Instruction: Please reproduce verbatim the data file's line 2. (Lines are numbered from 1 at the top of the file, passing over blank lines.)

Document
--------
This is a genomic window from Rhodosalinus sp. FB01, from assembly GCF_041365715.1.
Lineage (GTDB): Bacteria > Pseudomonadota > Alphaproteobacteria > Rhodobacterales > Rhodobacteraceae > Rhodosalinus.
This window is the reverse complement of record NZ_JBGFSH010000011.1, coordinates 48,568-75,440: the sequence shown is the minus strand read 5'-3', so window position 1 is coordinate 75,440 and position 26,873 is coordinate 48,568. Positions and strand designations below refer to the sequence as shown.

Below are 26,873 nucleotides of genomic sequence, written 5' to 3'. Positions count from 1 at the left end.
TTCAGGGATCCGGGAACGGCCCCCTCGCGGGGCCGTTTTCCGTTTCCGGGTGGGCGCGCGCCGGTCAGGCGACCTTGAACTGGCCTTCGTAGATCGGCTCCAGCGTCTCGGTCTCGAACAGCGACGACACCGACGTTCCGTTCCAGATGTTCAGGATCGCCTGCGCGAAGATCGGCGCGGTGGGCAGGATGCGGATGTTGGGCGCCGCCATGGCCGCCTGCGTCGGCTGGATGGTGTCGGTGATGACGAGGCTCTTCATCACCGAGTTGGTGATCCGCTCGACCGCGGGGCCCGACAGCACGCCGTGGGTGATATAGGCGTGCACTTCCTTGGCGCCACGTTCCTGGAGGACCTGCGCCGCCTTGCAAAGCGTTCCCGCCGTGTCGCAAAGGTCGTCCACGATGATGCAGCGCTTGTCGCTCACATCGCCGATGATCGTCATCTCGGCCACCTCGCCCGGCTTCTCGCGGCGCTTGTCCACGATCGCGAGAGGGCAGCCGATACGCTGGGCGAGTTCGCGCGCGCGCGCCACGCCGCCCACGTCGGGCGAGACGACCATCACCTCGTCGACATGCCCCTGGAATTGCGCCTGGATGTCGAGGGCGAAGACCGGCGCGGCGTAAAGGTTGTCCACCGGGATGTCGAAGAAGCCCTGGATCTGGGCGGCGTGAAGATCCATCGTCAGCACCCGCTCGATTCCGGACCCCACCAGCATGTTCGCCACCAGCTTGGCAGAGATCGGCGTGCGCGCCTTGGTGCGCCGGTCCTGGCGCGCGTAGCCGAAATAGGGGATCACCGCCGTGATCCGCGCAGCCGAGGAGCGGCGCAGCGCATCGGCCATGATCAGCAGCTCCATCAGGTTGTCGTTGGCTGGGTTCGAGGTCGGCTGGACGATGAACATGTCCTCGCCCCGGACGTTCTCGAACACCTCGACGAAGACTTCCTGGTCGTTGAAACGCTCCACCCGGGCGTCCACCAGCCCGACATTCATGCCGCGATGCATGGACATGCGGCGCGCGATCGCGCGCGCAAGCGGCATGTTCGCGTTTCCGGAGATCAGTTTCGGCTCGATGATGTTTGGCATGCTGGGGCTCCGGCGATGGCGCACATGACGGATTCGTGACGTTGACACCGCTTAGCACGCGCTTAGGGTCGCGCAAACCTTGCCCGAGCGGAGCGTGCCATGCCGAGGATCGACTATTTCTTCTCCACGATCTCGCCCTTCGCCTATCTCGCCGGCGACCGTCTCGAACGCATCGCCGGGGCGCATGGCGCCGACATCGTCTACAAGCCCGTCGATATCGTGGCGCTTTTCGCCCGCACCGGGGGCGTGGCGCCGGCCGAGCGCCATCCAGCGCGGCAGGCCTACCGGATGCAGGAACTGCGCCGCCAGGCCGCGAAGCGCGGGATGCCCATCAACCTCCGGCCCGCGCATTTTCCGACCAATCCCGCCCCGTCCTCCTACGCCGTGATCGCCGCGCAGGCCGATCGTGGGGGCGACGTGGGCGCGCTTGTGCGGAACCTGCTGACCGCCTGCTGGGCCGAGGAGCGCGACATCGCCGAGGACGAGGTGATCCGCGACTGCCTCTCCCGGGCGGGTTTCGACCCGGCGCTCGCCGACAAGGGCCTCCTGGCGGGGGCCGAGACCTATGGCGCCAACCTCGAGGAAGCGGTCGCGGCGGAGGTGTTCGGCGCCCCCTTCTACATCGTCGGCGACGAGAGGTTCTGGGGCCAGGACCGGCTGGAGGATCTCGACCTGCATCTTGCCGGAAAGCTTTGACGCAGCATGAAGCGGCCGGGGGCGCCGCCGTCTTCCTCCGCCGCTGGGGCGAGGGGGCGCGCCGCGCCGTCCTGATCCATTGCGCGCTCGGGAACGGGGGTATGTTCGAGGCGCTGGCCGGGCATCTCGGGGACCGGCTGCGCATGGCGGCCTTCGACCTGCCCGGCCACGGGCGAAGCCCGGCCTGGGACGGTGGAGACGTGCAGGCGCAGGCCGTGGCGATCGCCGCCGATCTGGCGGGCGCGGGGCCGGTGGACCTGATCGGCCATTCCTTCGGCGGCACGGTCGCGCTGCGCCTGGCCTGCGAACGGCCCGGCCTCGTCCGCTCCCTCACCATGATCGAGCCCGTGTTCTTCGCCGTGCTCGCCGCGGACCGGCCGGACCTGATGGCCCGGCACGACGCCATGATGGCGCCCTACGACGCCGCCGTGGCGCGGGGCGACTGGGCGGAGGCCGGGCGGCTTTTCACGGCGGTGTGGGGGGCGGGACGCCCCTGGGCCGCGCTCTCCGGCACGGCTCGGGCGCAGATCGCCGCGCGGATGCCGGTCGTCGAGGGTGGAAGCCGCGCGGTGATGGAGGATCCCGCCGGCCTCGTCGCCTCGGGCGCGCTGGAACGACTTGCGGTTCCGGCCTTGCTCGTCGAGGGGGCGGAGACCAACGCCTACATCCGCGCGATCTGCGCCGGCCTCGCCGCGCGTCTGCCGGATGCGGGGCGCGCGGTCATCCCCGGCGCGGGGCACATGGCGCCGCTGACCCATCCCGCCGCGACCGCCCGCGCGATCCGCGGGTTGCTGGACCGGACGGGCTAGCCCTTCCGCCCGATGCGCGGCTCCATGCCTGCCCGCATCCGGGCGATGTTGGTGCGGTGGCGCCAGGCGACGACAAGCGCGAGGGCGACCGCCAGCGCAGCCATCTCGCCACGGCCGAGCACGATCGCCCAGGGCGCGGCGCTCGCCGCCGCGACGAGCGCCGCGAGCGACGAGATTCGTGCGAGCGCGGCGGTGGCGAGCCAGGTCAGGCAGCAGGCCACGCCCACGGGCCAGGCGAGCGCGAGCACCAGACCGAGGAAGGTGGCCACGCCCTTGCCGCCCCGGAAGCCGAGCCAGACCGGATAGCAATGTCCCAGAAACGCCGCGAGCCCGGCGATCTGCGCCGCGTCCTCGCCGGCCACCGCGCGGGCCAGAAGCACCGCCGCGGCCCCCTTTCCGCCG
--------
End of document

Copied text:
Lineage (GTDB): Bacteria > Pseudomonadota > Alphaproteobacteria > Rhodobacterales > Rhodobacteraceae > Rhodosalinus.